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Probability-based localization scoring of fragment mass-spectrum phosphorylation site identifications has become common practice to confirm search engine modification assignments, and indicate the degree of certainty with which they are defined. Localization of modifications other than phosphorylation is also required but is less commonly supported by current tools. These other modifications, such as hydroxylation, may have broad aminoacid specificity, and can be misassigned when the correct specificity is not considered in an MS database search. In addition, localization software is often specific to a particular MS/MS search engine, and cannot be used to localize modifications identified by multiple search engines. ModLS, a new tool within our freely-available Central Proteomics Facilities Pipeline (CPFP), applies a localization scoring method to arbitrary post-translational modifications (PTMs). As well as localising PTMs based on amino-acid specificities are included in the initial search, ModLS can automatically consider additional specificities from UniMod. This can help avoid 'correct modification, incorrect amino-acid' errors which can occur when data is searched using only a subset of PTM specificities. Localization scoring can be performed on the results from any search engine incorporated within the pipeline, or where the output of individual search engines is combined to give increased coverage. We demonstrate the performance of ModLS using a publicly available phosphorylated peptide dataset, showing that it outperforms the recently characterized Mascot Delta Score approach for CID and MSA data, and is comparable for HCD data. In addition, we show the utility of automatic specificity expansion using hydroxylated and methylated peptide data. ModLS is a user-friendly localization tool for arbitrary modifications. Its inclusion within CPFP allows PTM localization to be performed quickly and easily on large or small result sets, from multiple search engines. Specificity expansion, introduced in ModLS, allows misassignments of modifications due to incomplete consideration of specificities to be identified and Minimized. © 2012 Trudgian DC, et al.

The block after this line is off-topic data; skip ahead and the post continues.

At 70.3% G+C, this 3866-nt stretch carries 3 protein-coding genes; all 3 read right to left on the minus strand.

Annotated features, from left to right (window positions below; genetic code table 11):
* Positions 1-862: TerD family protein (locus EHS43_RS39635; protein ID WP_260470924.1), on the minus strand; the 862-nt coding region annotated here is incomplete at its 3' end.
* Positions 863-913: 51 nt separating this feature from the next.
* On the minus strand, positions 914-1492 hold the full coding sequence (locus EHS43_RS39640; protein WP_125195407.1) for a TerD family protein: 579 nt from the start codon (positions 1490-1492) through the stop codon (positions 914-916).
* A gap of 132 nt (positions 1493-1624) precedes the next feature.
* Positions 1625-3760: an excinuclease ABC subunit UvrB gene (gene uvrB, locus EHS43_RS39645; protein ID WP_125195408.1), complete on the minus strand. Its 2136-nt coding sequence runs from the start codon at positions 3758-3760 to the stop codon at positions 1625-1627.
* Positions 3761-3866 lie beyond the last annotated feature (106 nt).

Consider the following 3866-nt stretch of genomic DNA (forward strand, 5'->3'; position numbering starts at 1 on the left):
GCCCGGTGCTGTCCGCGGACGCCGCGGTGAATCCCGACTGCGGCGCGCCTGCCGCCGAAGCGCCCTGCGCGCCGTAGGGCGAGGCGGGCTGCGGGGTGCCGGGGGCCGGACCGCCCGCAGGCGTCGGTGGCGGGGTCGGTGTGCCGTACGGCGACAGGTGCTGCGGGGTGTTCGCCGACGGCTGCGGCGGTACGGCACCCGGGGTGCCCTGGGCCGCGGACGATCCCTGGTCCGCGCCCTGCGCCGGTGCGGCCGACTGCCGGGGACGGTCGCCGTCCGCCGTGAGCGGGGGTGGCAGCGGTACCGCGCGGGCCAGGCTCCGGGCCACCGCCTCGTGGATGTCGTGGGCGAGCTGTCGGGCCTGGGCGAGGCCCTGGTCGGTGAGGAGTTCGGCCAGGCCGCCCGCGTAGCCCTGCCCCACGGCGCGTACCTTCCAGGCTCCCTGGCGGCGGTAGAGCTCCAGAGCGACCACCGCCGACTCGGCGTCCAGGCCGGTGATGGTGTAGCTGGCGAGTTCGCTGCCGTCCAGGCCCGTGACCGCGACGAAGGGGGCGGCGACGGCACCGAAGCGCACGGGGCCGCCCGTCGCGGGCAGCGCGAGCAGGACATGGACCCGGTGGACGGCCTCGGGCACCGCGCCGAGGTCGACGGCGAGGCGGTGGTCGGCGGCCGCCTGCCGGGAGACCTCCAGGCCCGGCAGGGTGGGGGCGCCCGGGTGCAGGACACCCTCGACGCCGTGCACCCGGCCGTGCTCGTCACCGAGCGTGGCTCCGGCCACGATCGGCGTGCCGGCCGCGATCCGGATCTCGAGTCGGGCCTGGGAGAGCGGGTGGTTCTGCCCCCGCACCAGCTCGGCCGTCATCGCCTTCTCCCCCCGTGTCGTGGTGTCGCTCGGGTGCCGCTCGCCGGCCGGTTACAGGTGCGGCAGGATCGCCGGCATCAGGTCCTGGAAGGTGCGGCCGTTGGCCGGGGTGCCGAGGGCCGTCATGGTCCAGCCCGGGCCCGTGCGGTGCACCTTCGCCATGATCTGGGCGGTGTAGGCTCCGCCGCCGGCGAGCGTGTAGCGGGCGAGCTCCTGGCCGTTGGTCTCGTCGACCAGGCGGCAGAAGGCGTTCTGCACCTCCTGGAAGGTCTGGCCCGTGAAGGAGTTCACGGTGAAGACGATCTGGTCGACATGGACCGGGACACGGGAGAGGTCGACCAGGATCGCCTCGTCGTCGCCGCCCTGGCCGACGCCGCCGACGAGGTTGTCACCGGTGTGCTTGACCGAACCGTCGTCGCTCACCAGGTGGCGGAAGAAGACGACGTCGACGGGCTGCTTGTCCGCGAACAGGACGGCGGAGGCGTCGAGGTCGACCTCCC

Original publication

DOI

10.4172/jpb.1000251

Type

Journal article

Journal

Journal of Proteomics and Bioinformatics

Publication Date

01/12/2012

Volume

5

Pages

285 - 291